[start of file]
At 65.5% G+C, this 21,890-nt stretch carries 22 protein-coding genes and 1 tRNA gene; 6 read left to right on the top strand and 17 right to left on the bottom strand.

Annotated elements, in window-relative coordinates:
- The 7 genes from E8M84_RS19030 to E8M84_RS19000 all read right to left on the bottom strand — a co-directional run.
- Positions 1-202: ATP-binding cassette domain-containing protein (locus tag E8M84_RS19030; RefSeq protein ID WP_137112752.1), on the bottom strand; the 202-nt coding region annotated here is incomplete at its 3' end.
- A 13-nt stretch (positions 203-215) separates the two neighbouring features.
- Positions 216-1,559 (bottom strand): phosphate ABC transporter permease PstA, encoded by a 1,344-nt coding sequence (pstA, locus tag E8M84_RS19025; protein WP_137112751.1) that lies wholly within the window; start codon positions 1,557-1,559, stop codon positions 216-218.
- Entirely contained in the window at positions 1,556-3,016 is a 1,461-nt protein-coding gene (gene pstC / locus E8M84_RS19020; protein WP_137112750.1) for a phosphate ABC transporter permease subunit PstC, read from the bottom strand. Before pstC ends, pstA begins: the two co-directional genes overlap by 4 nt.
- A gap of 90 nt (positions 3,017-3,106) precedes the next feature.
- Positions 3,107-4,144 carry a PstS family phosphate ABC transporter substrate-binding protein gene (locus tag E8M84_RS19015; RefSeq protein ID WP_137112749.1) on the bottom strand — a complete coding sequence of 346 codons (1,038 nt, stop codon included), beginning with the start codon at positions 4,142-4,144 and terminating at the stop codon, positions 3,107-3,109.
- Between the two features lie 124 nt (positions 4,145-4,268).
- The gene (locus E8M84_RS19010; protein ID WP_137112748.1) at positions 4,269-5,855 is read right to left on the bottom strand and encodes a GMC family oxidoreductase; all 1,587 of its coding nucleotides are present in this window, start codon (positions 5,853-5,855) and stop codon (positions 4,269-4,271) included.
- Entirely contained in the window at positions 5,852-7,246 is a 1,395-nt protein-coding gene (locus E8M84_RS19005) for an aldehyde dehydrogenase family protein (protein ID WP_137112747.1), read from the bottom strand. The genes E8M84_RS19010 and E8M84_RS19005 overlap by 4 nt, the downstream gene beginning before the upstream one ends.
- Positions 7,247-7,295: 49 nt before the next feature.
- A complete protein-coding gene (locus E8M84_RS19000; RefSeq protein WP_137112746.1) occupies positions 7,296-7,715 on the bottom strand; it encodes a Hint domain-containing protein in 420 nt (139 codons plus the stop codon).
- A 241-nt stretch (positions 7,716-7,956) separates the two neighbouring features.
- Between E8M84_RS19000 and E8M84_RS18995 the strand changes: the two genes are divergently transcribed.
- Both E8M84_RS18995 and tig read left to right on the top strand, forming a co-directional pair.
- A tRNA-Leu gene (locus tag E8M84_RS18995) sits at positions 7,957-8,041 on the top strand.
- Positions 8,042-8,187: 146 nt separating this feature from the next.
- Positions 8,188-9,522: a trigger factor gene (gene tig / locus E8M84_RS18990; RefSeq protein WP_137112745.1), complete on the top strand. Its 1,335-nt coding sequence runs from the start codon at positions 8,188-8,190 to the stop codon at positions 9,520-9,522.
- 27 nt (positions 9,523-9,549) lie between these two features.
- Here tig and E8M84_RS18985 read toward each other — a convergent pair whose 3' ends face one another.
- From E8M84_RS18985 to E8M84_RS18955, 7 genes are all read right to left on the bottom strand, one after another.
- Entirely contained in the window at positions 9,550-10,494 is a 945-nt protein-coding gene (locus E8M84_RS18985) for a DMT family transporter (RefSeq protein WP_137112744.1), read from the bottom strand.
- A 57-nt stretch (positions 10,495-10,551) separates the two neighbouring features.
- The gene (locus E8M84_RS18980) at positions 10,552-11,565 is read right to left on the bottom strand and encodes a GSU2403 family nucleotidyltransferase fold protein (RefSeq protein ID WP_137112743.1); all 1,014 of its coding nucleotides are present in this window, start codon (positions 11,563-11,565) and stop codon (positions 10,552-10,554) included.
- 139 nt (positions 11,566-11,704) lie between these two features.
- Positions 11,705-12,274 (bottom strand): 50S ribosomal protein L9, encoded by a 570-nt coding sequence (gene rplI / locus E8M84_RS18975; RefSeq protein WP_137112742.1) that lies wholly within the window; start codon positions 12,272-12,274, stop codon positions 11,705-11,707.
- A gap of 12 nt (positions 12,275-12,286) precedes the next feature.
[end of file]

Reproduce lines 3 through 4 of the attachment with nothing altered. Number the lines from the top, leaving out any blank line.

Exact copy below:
- The 7 genes from E8M84_RS19030 to E8M84_RS19000 all read right to left on the bottom strand — a co-directional run.
- Positions 1-202: ATP-binding cassette domain-containing protein (locus tag E8M84_RS19030; RefSeq protein ID WP_137112752.1), on the bottom strand; the 202-nt coding region annotated here is incomplete at its 3' end.